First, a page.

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Terrorists Detonate Bombs in Indonesian Hotels

Suicide bombers rocked two luxury hotels in Jakarta Friday morning just as guests were gathering for breakfast. Kwame Holman reports on the bombings that killed eight and injured more than 50.

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    And still to come on the NewsHour tonight: the NAACP at 100; a health care update; and Shields and Brooks.

    That all follows the suicide bombings in Jakarta, Indonesia. Eight people were killed; more than 50 wounded at two American luxury hotels.

    NewsHour correspondent Kwame Holman narrates our story.


    The near-simultaneous explosions happened shortly before 8 a.m., as guests were packing the hotel restaurants for breakfast. The first of the two bombs detonated at the J.W. Marriott in central Jakarta.

    Grainy footage from closed-circuit TV showed a man walking across the lobby and, seconds later, the flash of the explosion. Two minutes later, a second blast at the main restaurant in the neighboring Ritz-Carlton Hotel.

    Windows in both hotels were blown out, and debris and glass were scattered on the streets outside, where shaken guests and onlookers gathered.

  • WITNESS (through translator):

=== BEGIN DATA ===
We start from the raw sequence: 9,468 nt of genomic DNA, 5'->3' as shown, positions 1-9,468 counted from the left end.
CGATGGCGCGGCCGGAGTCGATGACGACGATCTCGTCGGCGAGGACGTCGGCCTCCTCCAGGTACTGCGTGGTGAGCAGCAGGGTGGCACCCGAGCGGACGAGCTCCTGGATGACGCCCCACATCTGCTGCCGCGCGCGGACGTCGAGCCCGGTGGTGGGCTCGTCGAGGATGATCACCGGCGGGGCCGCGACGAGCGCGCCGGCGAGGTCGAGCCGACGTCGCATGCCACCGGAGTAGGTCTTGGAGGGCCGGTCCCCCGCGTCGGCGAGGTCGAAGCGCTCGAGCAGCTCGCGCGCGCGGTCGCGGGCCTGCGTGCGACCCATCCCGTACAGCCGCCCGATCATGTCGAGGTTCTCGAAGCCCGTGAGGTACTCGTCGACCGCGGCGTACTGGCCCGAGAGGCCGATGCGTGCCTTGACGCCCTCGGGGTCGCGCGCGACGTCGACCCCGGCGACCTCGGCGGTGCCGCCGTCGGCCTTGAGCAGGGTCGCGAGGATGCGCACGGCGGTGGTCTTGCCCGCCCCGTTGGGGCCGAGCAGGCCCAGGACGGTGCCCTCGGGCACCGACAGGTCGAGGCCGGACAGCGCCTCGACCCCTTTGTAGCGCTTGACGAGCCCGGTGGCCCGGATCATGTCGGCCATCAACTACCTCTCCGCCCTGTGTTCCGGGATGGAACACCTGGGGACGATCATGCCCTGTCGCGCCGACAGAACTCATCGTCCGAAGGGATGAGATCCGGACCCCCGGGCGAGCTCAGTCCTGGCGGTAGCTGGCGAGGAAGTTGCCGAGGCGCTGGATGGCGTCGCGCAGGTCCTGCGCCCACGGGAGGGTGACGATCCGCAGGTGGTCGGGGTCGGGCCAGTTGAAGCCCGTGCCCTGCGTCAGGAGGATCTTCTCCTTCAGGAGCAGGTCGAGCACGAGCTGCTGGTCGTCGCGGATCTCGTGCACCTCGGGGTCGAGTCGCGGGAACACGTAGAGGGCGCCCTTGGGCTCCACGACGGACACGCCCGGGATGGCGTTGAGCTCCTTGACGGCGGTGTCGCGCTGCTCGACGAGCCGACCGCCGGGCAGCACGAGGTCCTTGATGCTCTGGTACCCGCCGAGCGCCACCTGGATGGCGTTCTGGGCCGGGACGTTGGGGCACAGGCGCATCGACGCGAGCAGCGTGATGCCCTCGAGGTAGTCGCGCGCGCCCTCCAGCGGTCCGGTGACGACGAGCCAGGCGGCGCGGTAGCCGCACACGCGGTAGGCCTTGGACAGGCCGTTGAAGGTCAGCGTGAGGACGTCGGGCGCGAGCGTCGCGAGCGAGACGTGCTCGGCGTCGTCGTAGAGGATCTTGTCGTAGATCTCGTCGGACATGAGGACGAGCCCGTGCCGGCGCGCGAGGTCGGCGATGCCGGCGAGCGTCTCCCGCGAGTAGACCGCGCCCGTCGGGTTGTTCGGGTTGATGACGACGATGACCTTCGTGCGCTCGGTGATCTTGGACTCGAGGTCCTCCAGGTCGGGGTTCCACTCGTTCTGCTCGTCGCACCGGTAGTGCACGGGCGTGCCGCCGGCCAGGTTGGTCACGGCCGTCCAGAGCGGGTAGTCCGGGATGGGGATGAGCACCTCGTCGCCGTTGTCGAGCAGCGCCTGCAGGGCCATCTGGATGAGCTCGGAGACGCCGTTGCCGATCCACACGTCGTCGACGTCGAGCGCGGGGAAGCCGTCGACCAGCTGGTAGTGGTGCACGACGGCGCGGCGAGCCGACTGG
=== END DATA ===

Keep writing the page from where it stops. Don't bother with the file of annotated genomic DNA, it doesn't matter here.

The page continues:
It was so big, especially at the Marriott. There was suddenly white smoke in the air, and then about, five minutes later, the Ritz-Carlton got hit.


    There were reports at least two Australians and a New Zealander were among the dead, and nearby hospitals quickly filled with the wounded. Many were foreigners, including eight Americans, plus Australians and at least 10 other nationalities.

    The Marriott is the same hotel that was targeted six years ago, when a car bombing killed 12. Since then, the building has been reinforced, and most foreign hotels in the city have stepped up security.

    But today, police said it appeared the attackers were posing as guests. Investigators found an unexploded bomb on the Marriott's 18th floor, where the suspects had been staying since Wednesday.

    Indonesian President Susilo Bambang Yudhoyono vowed to arrest those responsible.

    SUSILO BAMBANG YUDHOYONO, president, Indonesia (through translator): This terrorist action is thought to be the work of a terrorist group, even though it is not certain whether this is the terrorism which we are familiar with up until now. Today marks a black spot in our history: once again, an attack or bombing by terrorists in Jakarta.